Given that, in the 21st century, Greek mythology is remembered with Zeus being the king of the heavens, then that has to mean that there's more to this whole story, right? After all, if Typhon just won, then wouldn't mythology have remembered him more clearly?

The Oxford Classical Dictionary explains a version of the story, saying that, after overpowering Zeus, Typhon left both the incapacitated god and his severed sinews in the Korykian cave. Helpless, Zeus couldn't do anything to save himself, but, by a stroke of luck, Hermes and Pan managed to sneak into the cave as well, stealing back the sinews and giving them back to Zeus, helping him to heal.

Back at full power, Zeus was ready for round two against Typhon, and this time, his lightning bolts proved powerful enough, striking the monster square in the chest. The force of the blow sent him hurtling beneath the earth, and, in Aeschylus' account of the story (via Theoi Project), even reduced him to ashes. With that, Typhon's time at the top came to an end.

Typhon and Mount Etna

Lots of Greek myths — and myths in general, regardless of where they originate from — work to try and explain natural phenomena in the world. The changing of the seasons, the rising of the sun, the nature of love — you name it, and mythology has an explanation for you. The Typhon myth really isn't all too different.

In the aftermath of the final fight between Zeus and Typhon, Zeus cast his enemy underground, where he would be trapped for the rest of eternity. Just to be even more safe, though, he piled an entire mountain on top of this location, according to Antoninus Liberalis (via Theoi Project), and set up Hephaestus' workshop at the peak, the god of metalwork acting as warden to their greatest enemy. Obviously, Typhon wasn't the most thrilled about this, and, per BBC, would rage against this captivity — on occasion, his temper would burn so bright that he began to spit fire from one of his many dragon heads, which would rain down on the land below.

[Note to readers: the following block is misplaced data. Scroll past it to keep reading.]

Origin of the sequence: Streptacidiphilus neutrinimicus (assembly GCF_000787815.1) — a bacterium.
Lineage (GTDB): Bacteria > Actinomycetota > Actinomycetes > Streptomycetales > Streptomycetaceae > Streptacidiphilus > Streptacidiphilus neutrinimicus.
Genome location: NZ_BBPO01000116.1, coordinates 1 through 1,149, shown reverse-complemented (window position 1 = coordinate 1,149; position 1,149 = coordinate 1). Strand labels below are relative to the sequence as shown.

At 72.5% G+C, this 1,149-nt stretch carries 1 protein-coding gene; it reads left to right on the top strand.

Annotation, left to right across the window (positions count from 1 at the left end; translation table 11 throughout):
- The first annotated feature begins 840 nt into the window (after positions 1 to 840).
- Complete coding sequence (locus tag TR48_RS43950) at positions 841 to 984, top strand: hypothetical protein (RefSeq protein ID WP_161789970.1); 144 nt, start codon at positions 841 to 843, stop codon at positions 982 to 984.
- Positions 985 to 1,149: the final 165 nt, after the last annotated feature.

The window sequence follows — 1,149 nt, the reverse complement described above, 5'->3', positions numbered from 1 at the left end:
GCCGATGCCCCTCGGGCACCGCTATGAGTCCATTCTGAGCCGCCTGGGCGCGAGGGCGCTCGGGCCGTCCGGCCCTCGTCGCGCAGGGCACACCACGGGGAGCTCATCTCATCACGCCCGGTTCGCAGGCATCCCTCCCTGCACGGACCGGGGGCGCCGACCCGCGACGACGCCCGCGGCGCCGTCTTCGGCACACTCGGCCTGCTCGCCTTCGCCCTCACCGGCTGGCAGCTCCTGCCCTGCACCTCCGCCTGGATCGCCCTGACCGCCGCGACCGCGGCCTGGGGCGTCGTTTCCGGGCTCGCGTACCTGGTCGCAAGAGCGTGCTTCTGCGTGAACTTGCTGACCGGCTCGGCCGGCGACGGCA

A mountain spewing fire — sounds like a volcano, right? Well, that's because the location that Zeus chose to bury Typhon was the location of the real-life Mount Etna. Regarded as one of the most active volcanoes in Europe (and sporting a name that derives from the Greek for "I burn"), it's not too surprising that the ancient Greeks would consider the volcano's volatility to be something god-given.

Typhon might have been trapped elsewhere

While one of the more common versions of the story of Typhon has him defeated and trapped under Mount Etna, spewing lava when he's angry, that's not the only version of the tale. As per usual, Greek mythology isn't exactly consistent, and the location of Typhon's imprisonment does vary a bit.

One of the alternatives is also the simplest: Typhon was tossed down into Tartarus, the deepest, darkest segment of the Underworld, reserved just for the enemies of the Olympian gods, per Britannica. (Yes, technically the same Tartarus who fathered Typhon — Greek mythology is just like that, to be honest.) Hesiod's "Theogony" specifies (via Theoi Project) that it was Zeus who did the banishing, casting Typhon into the darkness where he would constantly fight against his captivity, inadvertently creating the "god-sent" winds that could put sailors' lives in peril while out at sea. Or, if it wasn't Tartarus itself, then there's also the possibility that he was imprisoned directly under the "mythical land of the Arimoi" — a misty, mysterious place which the ancient Greeks believed to house the entrance into Tartarus.

Another alternative is that Typhon was imprisoned in another country entirely. More specifically, he was cast underground, "engulfed in the waters of the Serbonian Lake," according to Apollonius Rhodius. Which doesn't sound all too strange, until realizing that this Serbonian Lake (or marsh, or bog, depending on what you want to call it) is actually located in Egypt, not Greece.

Greek god or Egyptian god?

As it turns out, the mythological figure of Typhon actually has a few connections with a few outside mythologies. After all, it really does start feeling like all of these stories are connected somehow.